✍🏻 Professor Romance’s 5 ⭐️ Review: Penny Reid’s Folk Around and Find Out ✍🏻

Overall Grade: ⭐️ ⭐️ ⭐️ ⭐️ ⭐️

Tropes: adversaries-to-lovers; single mom; grump/sunshine; small town romance

“You don’t have to give people things in order for them to like you. You just have to be yourself and hope their kind of weird matches your kind of weird. Like us.”

Truth: I will wait forever for a Penny Reid romance, novel, story, literary work. Period. Folk Around and Find Out, her newest offering, reminds me AGAIN how much I love her storytelling. She weaves magic. She’s thoughtful and intentional with her choices, and it pays off with books that are more than their genre or trope. Folk Around and Find Out is an ode to parenthood, namely single parents, an interrogation of the idea of first impressions, and a treatise on the capacity of a person to change when they find love in all its forms. I have 41 highlights from this story because Penny Reid writes the heck out of her books, drawing you in with her prose (although is “stupid as raisins” really a phrase?) and engaging you with the story of Hank Weller and Charlotte Mitchell, as they grow as individuals and as a couple. I’m captivated by Penny Reid, and I highly recommend ANYTHING she writes. 

Impression #1: There is nothing better than a grump who shows his softer side. Insert Hank Weller. As the owner of the Pink Pony and Beau Winston’s bestie, he’s been on the radar of many a Penny Reid fan. And she didn’t disappoint in writing his story for her readers. How do you take a grump of a strip club owner and turn him into a softie? Unassuming, messy children and a heroine who cares about his bookkeeping even when he’s been a jerk to her. I’m certain that Hank’s character journey is my favorite part of Folk Around and Find Out

Impression #2: I love how Reid plays with the idea of initial judgments and suppositions that people make about others based on the appearance of something or someone. There are misunderstandings all over this romance because, mostly, Hank makes assertions about Charlotte without having a full understanding of her situation. It causes him to make decisions that quickly shift when he faces reality. Some of my favorite parts, like laugh-out-loud moments, come when he’s confronted with his preconceived notions of things, i.e. Charlotte at a car wash, Charlotte’s kids, etc. I found myself laughing at him or sighing at his ignorance. Either way, it wrought emotions in me which is high praise for any kind of book.

Impression #3: Small towns and gossip. Reid’s interrogation of gossip in small towns as she looks at it through the lens of Hank and Charlotte’s reputations is insightful. I think, as readers, we can connect this idea to our own use of social media as unfounded or demeaning gossip is common in that medium too. Reid takes up much of her book with Hank’s want to protect Charlotte from his reputation, and honestly, it becomes the thing that ultimately humanizes him and wins the reader over. The night he takes care of Charlotte and her kids also helps, but his empathic way of protecting Charlotte from town gossip shows us his soft underbelly and connects us to him emotionally.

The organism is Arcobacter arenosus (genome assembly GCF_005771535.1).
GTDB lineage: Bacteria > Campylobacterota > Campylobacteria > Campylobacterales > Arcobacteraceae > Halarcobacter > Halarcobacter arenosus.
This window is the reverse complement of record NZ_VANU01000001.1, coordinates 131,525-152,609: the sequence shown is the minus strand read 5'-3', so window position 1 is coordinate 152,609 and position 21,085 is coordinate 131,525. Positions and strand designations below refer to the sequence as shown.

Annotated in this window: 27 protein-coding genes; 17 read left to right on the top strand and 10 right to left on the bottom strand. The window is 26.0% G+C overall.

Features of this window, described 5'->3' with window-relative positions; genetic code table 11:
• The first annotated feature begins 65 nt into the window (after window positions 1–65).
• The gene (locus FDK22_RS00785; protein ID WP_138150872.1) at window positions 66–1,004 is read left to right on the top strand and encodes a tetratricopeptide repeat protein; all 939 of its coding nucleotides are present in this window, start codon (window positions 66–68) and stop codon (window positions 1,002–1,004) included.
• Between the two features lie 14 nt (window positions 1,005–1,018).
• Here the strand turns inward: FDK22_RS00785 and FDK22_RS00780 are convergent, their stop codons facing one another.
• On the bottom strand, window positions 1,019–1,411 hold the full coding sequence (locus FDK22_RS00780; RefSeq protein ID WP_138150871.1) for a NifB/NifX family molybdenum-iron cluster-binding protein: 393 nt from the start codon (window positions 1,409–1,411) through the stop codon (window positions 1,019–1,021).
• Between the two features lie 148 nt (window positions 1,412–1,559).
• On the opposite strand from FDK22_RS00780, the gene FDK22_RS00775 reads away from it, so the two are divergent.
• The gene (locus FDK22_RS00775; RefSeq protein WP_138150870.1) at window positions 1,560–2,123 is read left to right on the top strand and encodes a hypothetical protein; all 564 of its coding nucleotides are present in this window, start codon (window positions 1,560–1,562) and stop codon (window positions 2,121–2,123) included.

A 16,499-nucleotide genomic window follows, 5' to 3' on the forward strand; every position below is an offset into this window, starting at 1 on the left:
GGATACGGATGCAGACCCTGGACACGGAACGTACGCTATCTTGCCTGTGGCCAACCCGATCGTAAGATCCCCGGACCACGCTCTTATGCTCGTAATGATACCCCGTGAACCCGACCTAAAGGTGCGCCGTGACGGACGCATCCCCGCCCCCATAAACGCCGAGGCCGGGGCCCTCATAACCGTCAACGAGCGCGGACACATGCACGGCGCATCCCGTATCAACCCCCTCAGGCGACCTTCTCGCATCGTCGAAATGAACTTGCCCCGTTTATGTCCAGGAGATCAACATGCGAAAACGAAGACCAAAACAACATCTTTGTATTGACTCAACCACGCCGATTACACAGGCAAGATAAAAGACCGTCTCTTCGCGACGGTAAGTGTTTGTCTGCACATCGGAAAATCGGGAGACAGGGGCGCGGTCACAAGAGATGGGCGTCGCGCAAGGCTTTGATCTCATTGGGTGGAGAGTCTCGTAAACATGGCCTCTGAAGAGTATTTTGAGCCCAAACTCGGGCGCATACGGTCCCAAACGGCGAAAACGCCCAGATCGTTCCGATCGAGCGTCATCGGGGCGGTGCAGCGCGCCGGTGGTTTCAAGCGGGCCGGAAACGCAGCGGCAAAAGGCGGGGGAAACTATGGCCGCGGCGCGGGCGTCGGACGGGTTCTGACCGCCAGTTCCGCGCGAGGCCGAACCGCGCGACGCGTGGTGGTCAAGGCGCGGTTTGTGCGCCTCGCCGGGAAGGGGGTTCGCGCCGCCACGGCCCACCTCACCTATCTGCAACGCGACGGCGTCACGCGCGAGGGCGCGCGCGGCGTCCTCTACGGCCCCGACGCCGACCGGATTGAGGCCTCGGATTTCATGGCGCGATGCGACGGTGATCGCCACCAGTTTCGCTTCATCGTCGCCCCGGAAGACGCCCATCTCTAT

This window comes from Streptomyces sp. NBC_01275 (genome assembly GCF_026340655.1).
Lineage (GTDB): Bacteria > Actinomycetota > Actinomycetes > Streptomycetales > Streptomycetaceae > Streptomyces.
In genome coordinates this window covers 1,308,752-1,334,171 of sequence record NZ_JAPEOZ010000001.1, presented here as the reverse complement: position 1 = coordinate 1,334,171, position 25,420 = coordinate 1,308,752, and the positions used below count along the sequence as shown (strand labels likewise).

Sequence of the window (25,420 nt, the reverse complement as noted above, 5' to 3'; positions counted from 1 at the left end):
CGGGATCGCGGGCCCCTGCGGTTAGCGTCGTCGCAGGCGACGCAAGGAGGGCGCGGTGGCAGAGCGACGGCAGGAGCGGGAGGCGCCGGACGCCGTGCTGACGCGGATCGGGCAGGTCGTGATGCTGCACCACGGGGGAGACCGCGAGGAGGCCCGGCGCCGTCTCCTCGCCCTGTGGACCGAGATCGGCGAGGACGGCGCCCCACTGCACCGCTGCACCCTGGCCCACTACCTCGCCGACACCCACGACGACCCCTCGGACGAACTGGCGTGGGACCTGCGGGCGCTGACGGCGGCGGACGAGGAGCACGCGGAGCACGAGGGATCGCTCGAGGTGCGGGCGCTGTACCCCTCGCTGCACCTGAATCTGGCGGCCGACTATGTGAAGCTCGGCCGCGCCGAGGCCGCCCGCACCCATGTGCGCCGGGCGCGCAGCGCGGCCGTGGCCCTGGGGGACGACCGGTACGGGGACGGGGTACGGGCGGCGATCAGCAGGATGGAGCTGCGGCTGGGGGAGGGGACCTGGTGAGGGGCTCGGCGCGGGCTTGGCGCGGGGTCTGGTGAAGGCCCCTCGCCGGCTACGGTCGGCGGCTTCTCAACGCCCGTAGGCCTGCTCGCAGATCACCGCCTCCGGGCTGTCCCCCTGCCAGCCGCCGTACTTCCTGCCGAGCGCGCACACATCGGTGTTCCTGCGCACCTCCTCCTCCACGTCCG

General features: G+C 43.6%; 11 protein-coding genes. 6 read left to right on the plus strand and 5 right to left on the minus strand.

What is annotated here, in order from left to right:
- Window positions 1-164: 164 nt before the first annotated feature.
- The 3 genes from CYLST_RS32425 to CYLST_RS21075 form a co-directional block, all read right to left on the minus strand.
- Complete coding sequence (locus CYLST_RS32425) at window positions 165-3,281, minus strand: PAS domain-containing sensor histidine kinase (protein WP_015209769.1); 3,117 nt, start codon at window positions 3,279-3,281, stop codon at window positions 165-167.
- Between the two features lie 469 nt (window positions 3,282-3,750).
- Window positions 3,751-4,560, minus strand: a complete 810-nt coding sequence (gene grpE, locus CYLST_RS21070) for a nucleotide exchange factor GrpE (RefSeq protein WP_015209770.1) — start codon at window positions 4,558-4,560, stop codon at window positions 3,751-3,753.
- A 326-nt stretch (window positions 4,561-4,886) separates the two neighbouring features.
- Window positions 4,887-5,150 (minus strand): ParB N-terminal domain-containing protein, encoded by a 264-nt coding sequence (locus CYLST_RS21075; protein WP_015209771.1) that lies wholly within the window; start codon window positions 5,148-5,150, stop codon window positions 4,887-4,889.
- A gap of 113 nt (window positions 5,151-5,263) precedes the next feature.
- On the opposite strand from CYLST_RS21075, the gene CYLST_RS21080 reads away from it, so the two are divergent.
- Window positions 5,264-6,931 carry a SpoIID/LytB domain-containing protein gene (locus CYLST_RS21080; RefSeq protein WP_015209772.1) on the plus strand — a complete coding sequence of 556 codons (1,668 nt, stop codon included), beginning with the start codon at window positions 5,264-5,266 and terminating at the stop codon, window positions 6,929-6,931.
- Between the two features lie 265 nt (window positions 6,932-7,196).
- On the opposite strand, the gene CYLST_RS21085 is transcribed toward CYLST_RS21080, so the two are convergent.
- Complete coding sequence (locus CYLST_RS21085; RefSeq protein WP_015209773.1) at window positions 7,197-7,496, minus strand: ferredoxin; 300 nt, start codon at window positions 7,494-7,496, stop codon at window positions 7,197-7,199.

Impression #4: Green Valley and its inhabitants allow me to escape. As I was reading Folk Around and Find Out, I found myself at ease, even when Hank and Charlotte’s challenges were anxiety-inducing. Penny Reid’s capacity to create a fictional space/place in her stories that allows her readers to escape is profound. She’s one of a few authors who do this brilliantly, and you want to return to this place and these people time and time again. That she’s invited other authors to craft stories and characters to connect us even more to this place is just plain brilliant. 

If you love grump/sunshine, single parent, adversaries to lovers romance, Folk Around and Find Out should be your read right now. Honestly, as much as I’ve espoused my love for Penny Reid’s Green Valley world, you don’t have to have read any of her former books to understand this one. You simply need to love the type of story where a solitary, opinionated, grump of a man finds love and redemption in the messy, sunshiney, complicated life of a woman. This book is a pure delight.

In love and romance,

Professor A

Author:

I teach students to write for college. I love to read writers who write romance. Why not review and promote the writing of people who love to write romance? Win-win for me

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